I know it’s probably a lucrative marketing technique that’s lost on me, but not being able to pronounce the name of a film is something I find deeply irritating.
‘Ah yeah, had a wicked evening thanks, I went to see….. Waaahayathsajaau. Yeah, that’s right, Jawathaaaaja. You know?…’
No one listens.
And kudos to the fabulous PR girl signing us all in to the screening, who had to listen to a dozen different variations of the same joke about the name JAUJA, and never failed to tickle our built-in writer’s egos with a polite chuckle.
Tongue-tying aside, watching JAUJA felt akin to walking through an art gallery, so beautiful and rich was every frame. Oddly employing an old-fashioned 4:3 frame (square-ish), the hilly landscapes, mottled sky and lavish period costume looked like perfect little paintings that we were encouraged to look at every bit of in each lingering take. And then the next picture would suddenly cut in, sometimes so bright the change was painful on the eye.
JAUJA doesn’t get too bogged down in the facts, and appropriately opens with a passage of text introducing us into a world of mysticism and fable, detailing man’s reverence with the long sought after paradise called ‘Jauja’. Trekking through the Argentinean dessert with his teenage daughter, Captain Dinesen (Viggo Mortensen) is a Danish officer in search of the very same land. But his mythical hunt becomes a desperate missing persons search when his daughter runs off with one of the young accompanying Spanish officers. Increasingly exasperated by the seemingly everlasting wilderness, getting more and more lost as time drags on, JAUJA scrambles space and time until we are stuck deep in his slippery psyche. It is another philosophical puzzle from director Alonso, this time on a bit more of a budget, that his close-knit fan base are going to relish.
It seems the elements are furtively set against poor Dinesen, who’s not-so-innocent doe-eyed daughter is clearly having much more fun romping in the mountains than trailing the desert on horseback looking for a legendary land that may or may not be there. Alonso deliberately stands back with the camera in order to let nature engulf him, which it effectively does mainly by being so irritatingly loud (howling wind, rustling grass and squawking wildlife), as if mocking the desperate man. This lends a distinctly self-conscious Euro art house vibe to the film; not much explanation, just life moseying about in all its raw beauty. There’s more than a touch of the Michael Haneke camera in the long takes and depth of field; there are moments of bloody violence when the Spanish infantry clash with the aboriginals, that are bluntly displayed to us without comment or intrusion.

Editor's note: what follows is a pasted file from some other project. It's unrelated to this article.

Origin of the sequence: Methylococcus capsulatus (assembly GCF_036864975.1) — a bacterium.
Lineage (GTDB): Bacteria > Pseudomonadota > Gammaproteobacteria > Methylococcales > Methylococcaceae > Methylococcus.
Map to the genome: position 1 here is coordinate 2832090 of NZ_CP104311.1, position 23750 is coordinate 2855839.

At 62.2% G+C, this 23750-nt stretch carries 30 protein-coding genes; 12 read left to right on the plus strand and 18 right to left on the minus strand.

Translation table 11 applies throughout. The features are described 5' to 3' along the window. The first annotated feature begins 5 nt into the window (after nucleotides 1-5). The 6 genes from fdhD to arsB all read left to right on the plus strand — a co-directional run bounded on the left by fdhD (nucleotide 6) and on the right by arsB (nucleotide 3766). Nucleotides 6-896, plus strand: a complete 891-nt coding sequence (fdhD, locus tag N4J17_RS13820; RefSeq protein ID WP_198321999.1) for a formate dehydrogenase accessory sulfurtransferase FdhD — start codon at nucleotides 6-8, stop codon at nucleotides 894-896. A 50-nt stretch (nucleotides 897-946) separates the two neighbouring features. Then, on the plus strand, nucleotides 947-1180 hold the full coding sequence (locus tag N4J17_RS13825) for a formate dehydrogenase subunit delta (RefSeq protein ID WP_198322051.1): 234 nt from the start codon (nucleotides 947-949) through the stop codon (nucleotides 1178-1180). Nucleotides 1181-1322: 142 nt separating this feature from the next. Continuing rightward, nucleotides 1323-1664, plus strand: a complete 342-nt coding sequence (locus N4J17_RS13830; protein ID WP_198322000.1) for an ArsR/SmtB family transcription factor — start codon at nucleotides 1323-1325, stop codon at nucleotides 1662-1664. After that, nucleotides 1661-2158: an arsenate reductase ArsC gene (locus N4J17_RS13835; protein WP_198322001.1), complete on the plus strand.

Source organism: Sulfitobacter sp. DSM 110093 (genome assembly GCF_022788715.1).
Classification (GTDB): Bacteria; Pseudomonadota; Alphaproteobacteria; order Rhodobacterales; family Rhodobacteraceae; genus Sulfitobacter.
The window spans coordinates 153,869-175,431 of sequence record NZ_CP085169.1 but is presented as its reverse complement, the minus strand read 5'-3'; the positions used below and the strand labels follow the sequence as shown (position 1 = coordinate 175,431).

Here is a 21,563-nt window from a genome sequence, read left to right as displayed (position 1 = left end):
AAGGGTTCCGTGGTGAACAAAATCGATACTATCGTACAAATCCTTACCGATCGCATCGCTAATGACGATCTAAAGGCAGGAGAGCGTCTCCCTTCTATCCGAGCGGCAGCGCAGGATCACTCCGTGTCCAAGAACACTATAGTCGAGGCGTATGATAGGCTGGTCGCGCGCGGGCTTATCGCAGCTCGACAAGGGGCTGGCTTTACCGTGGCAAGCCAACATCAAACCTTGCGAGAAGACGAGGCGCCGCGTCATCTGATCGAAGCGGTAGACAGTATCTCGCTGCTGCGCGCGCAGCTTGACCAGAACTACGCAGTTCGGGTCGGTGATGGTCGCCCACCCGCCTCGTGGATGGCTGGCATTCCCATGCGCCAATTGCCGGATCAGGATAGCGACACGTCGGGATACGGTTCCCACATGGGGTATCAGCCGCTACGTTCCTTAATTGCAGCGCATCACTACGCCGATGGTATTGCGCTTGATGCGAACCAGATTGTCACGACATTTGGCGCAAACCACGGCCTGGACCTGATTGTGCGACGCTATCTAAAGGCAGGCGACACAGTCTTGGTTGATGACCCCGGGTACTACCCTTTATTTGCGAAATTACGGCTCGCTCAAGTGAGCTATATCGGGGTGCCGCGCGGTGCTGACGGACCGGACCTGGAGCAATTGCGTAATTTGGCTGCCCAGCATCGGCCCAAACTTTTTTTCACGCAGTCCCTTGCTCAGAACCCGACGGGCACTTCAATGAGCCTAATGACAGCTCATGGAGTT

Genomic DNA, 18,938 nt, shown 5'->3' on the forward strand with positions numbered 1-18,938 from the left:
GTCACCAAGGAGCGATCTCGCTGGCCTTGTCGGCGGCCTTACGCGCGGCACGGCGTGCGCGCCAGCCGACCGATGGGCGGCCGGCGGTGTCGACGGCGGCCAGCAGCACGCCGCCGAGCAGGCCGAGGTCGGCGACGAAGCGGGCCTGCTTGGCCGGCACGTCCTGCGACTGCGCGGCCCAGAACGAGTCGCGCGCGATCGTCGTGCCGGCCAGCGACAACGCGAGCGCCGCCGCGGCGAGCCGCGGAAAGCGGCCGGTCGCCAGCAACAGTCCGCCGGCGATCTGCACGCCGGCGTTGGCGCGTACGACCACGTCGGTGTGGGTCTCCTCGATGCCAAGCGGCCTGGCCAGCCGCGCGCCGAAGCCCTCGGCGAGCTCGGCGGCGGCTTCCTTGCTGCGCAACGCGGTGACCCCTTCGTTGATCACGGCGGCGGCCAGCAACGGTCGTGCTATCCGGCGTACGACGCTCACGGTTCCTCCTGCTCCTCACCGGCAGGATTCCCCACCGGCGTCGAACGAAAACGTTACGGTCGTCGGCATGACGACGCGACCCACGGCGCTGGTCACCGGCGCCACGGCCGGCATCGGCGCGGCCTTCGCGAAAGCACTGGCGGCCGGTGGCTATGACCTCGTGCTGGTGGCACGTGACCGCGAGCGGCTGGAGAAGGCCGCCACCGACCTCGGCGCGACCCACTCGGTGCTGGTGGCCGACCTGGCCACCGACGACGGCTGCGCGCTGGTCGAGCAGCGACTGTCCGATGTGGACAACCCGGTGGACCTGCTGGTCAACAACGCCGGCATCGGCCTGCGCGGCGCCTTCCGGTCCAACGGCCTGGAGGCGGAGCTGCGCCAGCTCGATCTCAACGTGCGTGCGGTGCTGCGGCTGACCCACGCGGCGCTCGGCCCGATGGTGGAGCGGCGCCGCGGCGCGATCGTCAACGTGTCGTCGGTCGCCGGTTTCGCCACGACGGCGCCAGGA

Just when you think the foothills of this ‘land of plenty’ (translation of Jauja) will never be plundered thoroughly enough, it gets all existential up in Captain Dinesen’s world, taking us to a place a bit too meta and a tad too deliberately random to the point of bemusement. Dream sequences, flash-centuries-forwards, hallucinations, and witchy characters in caves all ensue. But there’s an element of well-timed realist dark humour to the other worldliness of his journey, like when he incredulously exclaims ‘my daughter is invisible!’ instead of simply ‘I can’t find her’, and growls on yet another incline ‘what a shit country…’ Even paradise looks like shit when you’re lost in it.
Ultimately, through a mixture of expressive beauty and dark humor, JAUJA makes a real go of conjuring a mythical land and connecting it to one man’s history, family and mental state. Getting lost in these metaphorical mountains for a couple of hours, without expecting any answers, is a surprisingly gratifying experience.
If I could only pronounce it, I’d be recommending it to Euro art house lovers and Viggo fans alike. It’s great to see him up a mountain again, out of breath, with one heck of a moustache.
The Final Word: The clue is in the name – you won’t get it, but it’s pretty